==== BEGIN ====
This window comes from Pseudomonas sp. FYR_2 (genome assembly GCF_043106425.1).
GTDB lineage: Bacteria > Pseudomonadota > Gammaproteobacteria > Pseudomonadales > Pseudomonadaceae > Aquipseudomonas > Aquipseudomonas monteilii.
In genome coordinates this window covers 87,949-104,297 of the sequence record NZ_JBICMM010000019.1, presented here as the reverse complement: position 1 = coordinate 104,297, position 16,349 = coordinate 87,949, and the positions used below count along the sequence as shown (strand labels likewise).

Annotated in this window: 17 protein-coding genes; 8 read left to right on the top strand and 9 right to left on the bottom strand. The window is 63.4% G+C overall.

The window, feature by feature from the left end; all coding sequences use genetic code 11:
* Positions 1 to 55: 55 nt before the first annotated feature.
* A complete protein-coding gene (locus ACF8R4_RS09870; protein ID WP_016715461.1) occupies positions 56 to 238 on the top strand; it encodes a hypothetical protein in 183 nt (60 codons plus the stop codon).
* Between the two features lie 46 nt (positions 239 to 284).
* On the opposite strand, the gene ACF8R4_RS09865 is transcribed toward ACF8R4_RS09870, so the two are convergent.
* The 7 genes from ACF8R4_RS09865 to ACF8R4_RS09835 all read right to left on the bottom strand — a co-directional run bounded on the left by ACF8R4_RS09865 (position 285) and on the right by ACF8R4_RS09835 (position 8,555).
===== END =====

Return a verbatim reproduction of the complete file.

This window comes from Pseudomonas sp. FYR_2 (genome assembly GCF_043106425.1).
GTDB lineage: Bacteria > Pseudomonadota > Gammaproteobacteria > Pseudomonadales > Pseudomonadaceae > Aquipseudomonas > Aquipseudomonas monteilii.
In genome coordinates this window covers 87,949-104,297 of the sequence record NZ_JBICMM010000019.1, presented here as the reverse complement: position 1 = coordinate 104,297, position 16,349 = coordinate 87,949, and the positions used below count along the sequence as shown (strand labels likewise).

Annotated in this window: 17 protein-coding genes; 8 read left to right on the top strand and 9 right to left on the bottom strand. The window is 63.4% G+C overall.

The window, feature by feature from the left end; all coding sequences use genetic code 11:
* Positions 1 to 55: 55 nt before the first annotated feature.
* A complete protein-coding gene (locus ACF8R4_RS09870; protein ID WP_016715461.1) occupies positions 56 to 238 on the top strand; it encodes a hypothetical protein in 183 nt (60 codons plus the stop codon).
* Between the two features lie 46 nt (positions 239 to 284).
* On the opposite strand, the gene ACF8R4_RS09865 is transcribed toward ACF8R4_RS09870, so the two are convergent.
* The 7 genes from ACF8R4_RS09865 to ACF8R4_RS09835 all read right to left on the bottom strand — a co-directional run bounded on the left by ACF8R4_RS09865 (position 285) and on the right by ACF8R4_RS09835 (position 8,555).